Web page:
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Monday, October 26, 2020

NCLAT on insolvency process: ‘Resolution plan withdrawal after approval from CoC frustrates CIRP exercise’

In an earlier judgment in the matter of Educomp Solutions, the NCLAT had overturned a decision by the National Company Law Tribunal (NCLT) and ruled that a resolution plan once approved by the CoC could not be withdrawn by the resolution applicant on any grounds.

New Delhi | October 1, 2020 4:00:36 am

The National Company Law Appellate Tribunal (NCLAT) reiterated that a resolution plan once approved by the committee of creditors (CoC) of a company could not be withdrawn as it “frustrates the entire exercise of corporate insolvency resolution process”.

“A resolution applicant whose resolution plan stands approved by committee of creditors cannot be permitted to alter his position to the detriment of various stake holders after pushing out all potential rivals during the bidding process. This is fraught with disastrous consequences for the corporate debtor which may be pushed into liquidation,” the NCLAT said in its judgment.

In an earlier judgment in the matter of Educomp Solutions, the NCLAT had overturned a decision by the National Company Law Tribunal (NCLT) and ruled that a resolution plan once approved by the CoC could not be withdrawn by the resolution applicant on any grounds.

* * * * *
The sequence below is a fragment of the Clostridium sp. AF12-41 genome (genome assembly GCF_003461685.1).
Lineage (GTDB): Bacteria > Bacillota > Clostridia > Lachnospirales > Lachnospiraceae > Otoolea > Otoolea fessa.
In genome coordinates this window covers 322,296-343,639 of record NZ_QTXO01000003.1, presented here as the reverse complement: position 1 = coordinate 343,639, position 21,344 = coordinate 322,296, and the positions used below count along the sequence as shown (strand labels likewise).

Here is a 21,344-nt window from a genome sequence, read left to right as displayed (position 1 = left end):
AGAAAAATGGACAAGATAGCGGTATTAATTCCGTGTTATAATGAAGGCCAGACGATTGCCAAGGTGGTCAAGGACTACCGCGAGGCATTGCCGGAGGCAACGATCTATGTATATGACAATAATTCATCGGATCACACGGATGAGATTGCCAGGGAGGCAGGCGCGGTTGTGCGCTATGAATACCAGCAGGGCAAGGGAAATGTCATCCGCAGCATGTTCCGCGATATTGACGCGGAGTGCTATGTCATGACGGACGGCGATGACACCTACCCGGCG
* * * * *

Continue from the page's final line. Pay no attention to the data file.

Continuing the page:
In its judgment on Wednesday as well, the NCLAT rejected a plea moved by Kundan Care Products which wanted to withdraw its resolution plan for Astonfield Solar (Gujarat) Private on grounds that it was “unfit for implementation”.

The company, Kundan Care, also wanted that its performance bank guarantee, be returned to it now that it was unwilling to go through with the process as the plan had been “rendered commercially unviable on account of delay in conclusion” of the insolvency process.

The plea moved by Kundan Care had already been rejected by a special bench-II of the National Company Law Tribunal (NCLT) at Delhi, which had ruled that it would not be appropriate for it to deal with an issue that was already sub-judice before the Supreme Court.

The adjudicating authority had also said that there was no provision in the Insolvency and Bankruptcy Code (IBC), which allowed the adjudicating authority to allow withdrawal of a resolution plan after approval by the CoC.

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